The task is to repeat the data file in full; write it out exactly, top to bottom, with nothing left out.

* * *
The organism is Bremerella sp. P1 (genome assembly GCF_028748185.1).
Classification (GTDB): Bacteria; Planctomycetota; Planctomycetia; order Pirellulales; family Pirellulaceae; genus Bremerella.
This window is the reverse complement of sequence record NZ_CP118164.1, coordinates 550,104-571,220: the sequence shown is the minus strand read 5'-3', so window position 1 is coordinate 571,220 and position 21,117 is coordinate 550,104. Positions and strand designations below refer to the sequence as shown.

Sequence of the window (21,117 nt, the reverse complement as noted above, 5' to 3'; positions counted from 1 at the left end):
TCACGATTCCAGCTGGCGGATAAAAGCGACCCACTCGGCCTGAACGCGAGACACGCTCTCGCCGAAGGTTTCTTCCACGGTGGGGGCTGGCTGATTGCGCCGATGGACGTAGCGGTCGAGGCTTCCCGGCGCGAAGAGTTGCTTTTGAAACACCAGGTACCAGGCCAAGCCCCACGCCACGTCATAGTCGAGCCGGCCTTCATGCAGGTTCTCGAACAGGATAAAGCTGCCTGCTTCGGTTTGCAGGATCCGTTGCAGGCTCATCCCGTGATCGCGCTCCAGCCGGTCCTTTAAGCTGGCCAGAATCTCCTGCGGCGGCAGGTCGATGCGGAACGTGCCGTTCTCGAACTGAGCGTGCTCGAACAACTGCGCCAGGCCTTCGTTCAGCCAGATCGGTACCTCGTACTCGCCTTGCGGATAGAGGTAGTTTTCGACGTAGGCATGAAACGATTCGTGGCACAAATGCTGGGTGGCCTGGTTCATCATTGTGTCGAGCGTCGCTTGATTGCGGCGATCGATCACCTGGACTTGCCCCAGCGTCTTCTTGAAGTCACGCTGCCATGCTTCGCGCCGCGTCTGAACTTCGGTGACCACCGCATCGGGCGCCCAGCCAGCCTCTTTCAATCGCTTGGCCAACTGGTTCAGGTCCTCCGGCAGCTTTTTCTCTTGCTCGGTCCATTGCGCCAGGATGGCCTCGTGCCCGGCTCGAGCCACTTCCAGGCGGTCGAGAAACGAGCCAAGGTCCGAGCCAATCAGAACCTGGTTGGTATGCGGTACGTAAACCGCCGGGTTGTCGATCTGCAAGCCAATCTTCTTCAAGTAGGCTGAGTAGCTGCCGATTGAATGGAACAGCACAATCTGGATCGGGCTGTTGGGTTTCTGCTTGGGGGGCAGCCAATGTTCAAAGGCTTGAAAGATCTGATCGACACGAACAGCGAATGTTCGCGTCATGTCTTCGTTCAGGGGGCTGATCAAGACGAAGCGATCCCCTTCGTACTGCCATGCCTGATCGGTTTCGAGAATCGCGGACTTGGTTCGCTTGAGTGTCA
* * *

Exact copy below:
The organism is Bremerella sp. P1 (genome assembly GCF_028748185.1).
Classification (GTDB): Bacteria; Planctomycetota; Planctomycetia; order Pirellulales; family Pirellulaceae; genus Bremerella.
This window is the reverse complement of sequence record NZ_CP118164.1, coordinates 550,104-571,220: the sequence shown is the minus strand read 5'-3', so window position 1 is coordinate 571,220 and position 21,117 is coordinate 550,104. Positions and strand designations below refer to the sequence as shown.

Sequence of the window (21,117 nt, the reverse complement as noted above, 5' to 3'; positions counted from 1 at the left end):
TCACGATTCCAGCTGGCGGATAAAAGCGACCCACTCGGCCTGAACGCGAGACACGCTCTCGCCGAAGGTTTCTTCCACGGTGGGGGCTGGCTGATTGCGCCGATGGACGTAGCGGTCGAGGCTTCCCGGCGCGAAGAGTTGCTTTTGAAACACCAGGTACCAGGCCAAGCCCCACGCCACGTCATAGTCGAGCCGGCCTTCATGCAGGTTCTCGAACAGGATAAAGCTGCCTGCTTCGGTTTGCAGGATCCGTTGCAGGCTCATCCCGTGATCGCGCTCCAGCCGGTCCTTTAAGCTGGCCAGAATCTCCTGCGGCGGCAGGTCGATGCGGAACGTGCCGTTCTCGAACTGAGCGTGCTCGAACAACTGCGCCAGGCCTTCGTTCAGCCAGATCGGTACCTCGTACTCGCCTTGCGGATAGAGGTAGTTTTCGACGTAGGCATGAAACGATTCGTGGCACAAATGCTGGGTGGCCTGGTTCATCATTGTGTCGAGCGTCGCTTGATTGCGGCGATCGATCACCTGGACTTGCCCCAGCGTCTTCTTGAAGTCACGCTGCCATGCTTCGCGCCGCGTCTGAACTTCGGTGACCACCGCATCGGGCGCCCAGCCAGCCTCTTTCAATCGCTTGGCCAACTGGTTCAGGTCCTCCGGCAGCTTTTTCTCTTGCTCGGTCCATTGCGCCAGGATGGCCTCGTGCCCGGCTCGAGCCACTTCCAGGCGGTCGAGAAACGAGCCAAGGTCCGAGCCAATCAGAACCTGGTTGGTATGCGGTACGTAAACCGCCGGGTTGTCGATCTGCAAGCCAATCTTCTTCAAGTAGGCTGAGTAGCTGCCGATTGAATGGAACAGCACAATCTGGATCGGGCTGTTGGGTTTCTGCTTGGGGGGCAGCCAATGTTCAAAGGCTTGAAAGATCTGATCGACACGAACAGCGAATGTTCGCGTCATGTCTTCGTTCAGGGGGCTGATCAAGACGAAGCGATCCCCTTCGTACTGCCATGCCTGATCGGTTTCGAGAATCGCGGACTTGGTTCGCTTGAGTGTCA